Europe’s antitrust chief, Margrethe Vestager, has warned Apple to give equal treatment to all apps on its platform as the company institutes a new privacy tool that Facebook complains will hamper ad revenue as users decide not to allow apps to track them without their explicit consent.
Apple will in the spring ask iPhone users for consent to track their data for personalized ads in what it says is a move to protect users’ privacy but which will limit apps’ ability to gather data from people’s phones that can be used for targeted advertising.
Vestager said while the issue is privacy-related, it can morph into an antitrust issue if Apple tilts the level playing field.
“It can be competition if it is shown that Apple is not treating its own apps in the same way,” she told Reuters in an interview on Monday.
Vestager said so far she has not received any complaint about Apple’s changes.
The company has said the opt-out option would apply to all developers who track users – including Apple itself – but because its advertising platform does not track users, the option is a moot point.
MacDailyNews Take: Ooh, another empty “warning” from the ditz Vestager.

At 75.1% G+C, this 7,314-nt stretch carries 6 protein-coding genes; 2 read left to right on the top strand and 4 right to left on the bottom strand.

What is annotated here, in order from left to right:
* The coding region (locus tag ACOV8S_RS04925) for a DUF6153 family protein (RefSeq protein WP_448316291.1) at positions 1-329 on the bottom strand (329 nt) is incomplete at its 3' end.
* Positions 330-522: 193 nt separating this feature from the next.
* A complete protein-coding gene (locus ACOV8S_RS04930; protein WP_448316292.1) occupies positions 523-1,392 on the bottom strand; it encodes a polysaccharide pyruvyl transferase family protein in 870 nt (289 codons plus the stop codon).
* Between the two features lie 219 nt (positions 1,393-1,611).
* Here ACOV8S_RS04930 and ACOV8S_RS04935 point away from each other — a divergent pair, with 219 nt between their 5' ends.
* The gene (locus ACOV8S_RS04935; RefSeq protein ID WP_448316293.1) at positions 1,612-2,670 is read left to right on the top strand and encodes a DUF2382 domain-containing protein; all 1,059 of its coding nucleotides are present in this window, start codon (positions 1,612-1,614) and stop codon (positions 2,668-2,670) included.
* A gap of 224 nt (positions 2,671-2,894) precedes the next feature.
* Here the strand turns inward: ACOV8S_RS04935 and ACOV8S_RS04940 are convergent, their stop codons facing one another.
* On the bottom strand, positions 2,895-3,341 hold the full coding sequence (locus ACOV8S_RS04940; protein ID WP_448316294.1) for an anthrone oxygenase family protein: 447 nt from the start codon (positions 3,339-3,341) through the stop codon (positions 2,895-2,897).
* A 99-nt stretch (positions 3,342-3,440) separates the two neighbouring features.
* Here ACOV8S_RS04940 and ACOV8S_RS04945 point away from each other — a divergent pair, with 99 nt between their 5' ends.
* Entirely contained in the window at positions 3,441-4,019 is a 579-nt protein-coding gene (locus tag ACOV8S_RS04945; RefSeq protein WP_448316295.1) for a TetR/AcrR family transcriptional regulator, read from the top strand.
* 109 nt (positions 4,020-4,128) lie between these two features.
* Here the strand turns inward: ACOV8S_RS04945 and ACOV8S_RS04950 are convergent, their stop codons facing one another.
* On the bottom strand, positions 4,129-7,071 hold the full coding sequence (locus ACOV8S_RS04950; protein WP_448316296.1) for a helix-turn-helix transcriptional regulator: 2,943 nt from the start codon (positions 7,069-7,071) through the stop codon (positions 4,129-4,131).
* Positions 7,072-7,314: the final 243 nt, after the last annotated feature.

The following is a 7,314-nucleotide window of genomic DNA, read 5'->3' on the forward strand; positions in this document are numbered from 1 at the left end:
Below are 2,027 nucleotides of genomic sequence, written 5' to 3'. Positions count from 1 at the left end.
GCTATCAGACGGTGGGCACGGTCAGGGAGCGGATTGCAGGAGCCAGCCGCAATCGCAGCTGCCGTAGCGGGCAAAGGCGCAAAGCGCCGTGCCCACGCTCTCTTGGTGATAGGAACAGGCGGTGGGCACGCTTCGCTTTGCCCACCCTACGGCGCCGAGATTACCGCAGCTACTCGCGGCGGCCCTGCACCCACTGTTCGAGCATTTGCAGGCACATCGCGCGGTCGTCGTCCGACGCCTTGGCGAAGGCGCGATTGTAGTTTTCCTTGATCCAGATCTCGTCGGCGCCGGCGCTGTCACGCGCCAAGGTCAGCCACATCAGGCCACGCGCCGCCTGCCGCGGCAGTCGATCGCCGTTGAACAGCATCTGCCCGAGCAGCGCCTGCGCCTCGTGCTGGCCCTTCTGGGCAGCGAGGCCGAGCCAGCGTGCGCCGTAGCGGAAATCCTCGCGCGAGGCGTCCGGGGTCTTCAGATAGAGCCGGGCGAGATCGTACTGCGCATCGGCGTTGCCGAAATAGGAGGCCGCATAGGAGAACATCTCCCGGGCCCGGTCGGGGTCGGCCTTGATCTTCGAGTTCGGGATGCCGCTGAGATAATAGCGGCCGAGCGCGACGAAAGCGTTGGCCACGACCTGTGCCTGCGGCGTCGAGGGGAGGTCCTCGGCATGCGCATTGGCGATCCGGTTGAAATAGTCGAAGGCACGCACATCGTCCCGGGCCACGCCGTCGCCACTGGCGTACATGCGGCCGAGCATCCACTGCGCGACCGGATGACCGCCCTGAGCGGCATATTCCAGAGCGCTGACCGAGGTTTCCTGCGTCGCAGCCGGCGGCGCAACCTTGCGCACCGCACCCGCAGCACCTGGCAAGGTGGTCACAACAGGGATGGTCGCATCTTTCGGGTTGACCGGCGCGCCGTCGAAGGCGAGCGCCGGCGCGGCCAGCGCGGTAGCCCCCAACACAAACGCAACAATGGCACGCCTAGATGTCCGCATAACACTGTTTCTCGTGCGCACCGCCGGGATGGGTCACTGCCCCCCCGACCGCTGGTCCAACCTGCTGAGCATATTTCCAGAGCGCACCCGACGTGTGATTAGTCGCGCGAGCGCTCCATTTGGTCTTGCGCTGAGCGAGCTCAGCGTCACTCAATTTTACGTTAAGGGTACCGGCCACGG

The fact is that protecting iPhone users’ privacy by offering control and choice is a winning position for Apple. Complaining about Apple for further protecting iPhone users’ privacy says everything you need to know about Facebook.
In essence Facebook is trying to sell this: “Apple is bad for giving users choice and the ability to not be tracked. We’d rather retain the status quo, so we can continue track users in secret and sell their data for our profit.” Facebook can keep all of the failing newspapers in the world afloat with full-page ads for infinity and that’ll still be a losing campaign.
The bottom line is that Facebook doesn’t give a rat’s ass about its users, or “small business,” or any other line of bullshit their crack psyops team concocts, Facebook just wants to keep tracking users in secret, without their explicit consent, so they can sell their users for higher-prices via targeted ads.
A few years ago, users of Internet services began to realise that when an online service is free, you’re not the customer. You’re the product. – Apple CEO Tim Cook, September 2014